By now you’ve probably heard that the Australian dollar has lost some of its value and the government is considering whether or not to impose an additional levy on foreign investors to offset the pain from the GST on foreign investment.
This has led some commentators to speculate that foreign investors could be able to save money by buying Australian government bonds.
But there is another way of looking at this: if foreign investors were buying Australian bonds, how would that change the asset class they are buying from?
The asset class in question is the corporate debt market.
For a while, the dollar held sway in this market.
It was used as a benchmark for benchmark corporate bonds.
This allowed investors to compare the yield on the yield they could earn on a particular bond to the yield a bond was earning on the market.
For example, if you could buy a bond that earned 3.6% on the Australian market, and then compare that to the 3.3% you could earn if you bought the same bond in New Zealand at the same price, you would be able make a more informed decision about whether or no the bond should be sold.
In other words, foreign investors might be able buy Australian government debt with a little more certainty than Australian bond investors.
The key point here is that foreign investment in Australian government securities is not taxed at all.
The only way to tax foreign investment is to levy a GST.
The government has decided that the tax is not likely to be imposed in this situation, and has said it will not impose an extra levy on the overseas investor to offset this pain.
However, the Treasury has not yet decided what it will do next.
The tax has been the focus of speculation for some time, and there is a lot of debate about the impact of this on the economy.
What is the impact?
The impact of an extra GST on the foreign investor will depend on their income.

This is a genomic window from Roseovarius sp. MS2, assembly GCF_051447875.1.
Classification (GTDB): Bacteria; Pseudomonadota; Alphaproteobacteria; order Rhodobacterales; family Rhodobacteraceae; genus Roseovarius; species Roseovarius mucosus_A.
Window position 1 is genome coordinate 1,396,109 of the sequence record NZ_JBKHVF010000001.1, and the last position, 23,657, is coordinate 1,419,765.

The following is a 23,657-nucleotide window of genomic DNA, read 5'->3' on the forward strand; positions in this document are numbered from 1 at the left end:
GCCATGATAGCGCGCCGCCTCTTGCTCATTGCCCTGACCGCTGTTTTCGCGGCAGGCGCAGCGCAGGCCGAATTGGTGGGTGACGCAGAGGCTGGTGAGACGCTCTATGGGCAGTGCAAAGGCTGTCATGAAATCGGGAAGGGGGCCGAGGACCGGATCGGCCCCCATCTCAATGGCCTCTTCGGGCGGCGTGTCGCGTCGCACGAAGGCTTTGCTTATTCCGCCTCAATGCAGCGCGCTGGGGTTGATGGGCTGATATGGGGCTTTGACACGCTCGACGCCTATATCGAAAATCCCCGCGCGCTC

If they earn more than $200,000 a year, the impact will be higher than if they earn less.
There is some evidence that foreign income will be negatively affected, so it is a good idea to be wary of any investment you make with this foreign investor.
For example the Treasury says that if a foreign investor is earning $50,000, they should not invest in Australian bonds.
In fact, if a foreigner invests $50K a year and earns $100,000 they will have to pay a tax on $40K of their foreign income to the Treasury.
How much is the levy?
A $40,000 foreign investor would have to spend about $15,000 in total on buying Australian Government bonds.
The Treasury estimates that this would mean an extra $100K in tax on the investment.
So if a $100k foreign investor invests $20K in Australian Government securities and earns about $25,000 over the course of their life, they would have a net tax bill of about $200K.
That is a substantial amount, but it does not take into account the cost of any capital gains tax they might have.
Why is this important?
If you want to invest in corporate bonds, it is important to be aware of the possible impact on your income and the impact on the government debt market if the foreign investment tax is imposed.
If the foreign investors’ investment is taxed, they are taxed on the difference between their income and their tax liability.
Is there any evidence that this tax would be imposed?
There has been some debate about this.
Some economists have suggested that there is some doubt about whether the foreign interest tax will be imposed, and others have suggested it is not going to be.
However, it appears that there are arguments to support the idea that the foreign tax will not be imposed.
According to the Bureau of Statistics (BIS), foreign investors are not taxed on their foreign investment income.
According to this, if foreign investment investors are taxed at their Australian tax rate, the foreign entity will pay an additional tax on their Australian profits.
The BIS argues that this is a “marginal tax”, meaning that the amount of foreign income that is taxed at a particular tax rate is not significant enough to be significant.
However, there is evidence that the BIS is under-estimating the amount that will be taxed on foreign capital gains.
So, the BISS says that the total amount of tax that will apply to foreign investment gains will not exceed the BISC’s estimate of the marginal tax rate.
What can be done to mitigate the impact to foreign investors?
While the government has not said how it will handle the tax on foreign investments, it has said that it will ensure that foreign investments do not affect the income of foreign investors.
Foreign investors who do invest in a foreign company will be able, if they wish, to defer payment of the foreign taxes for up to 5 years.This means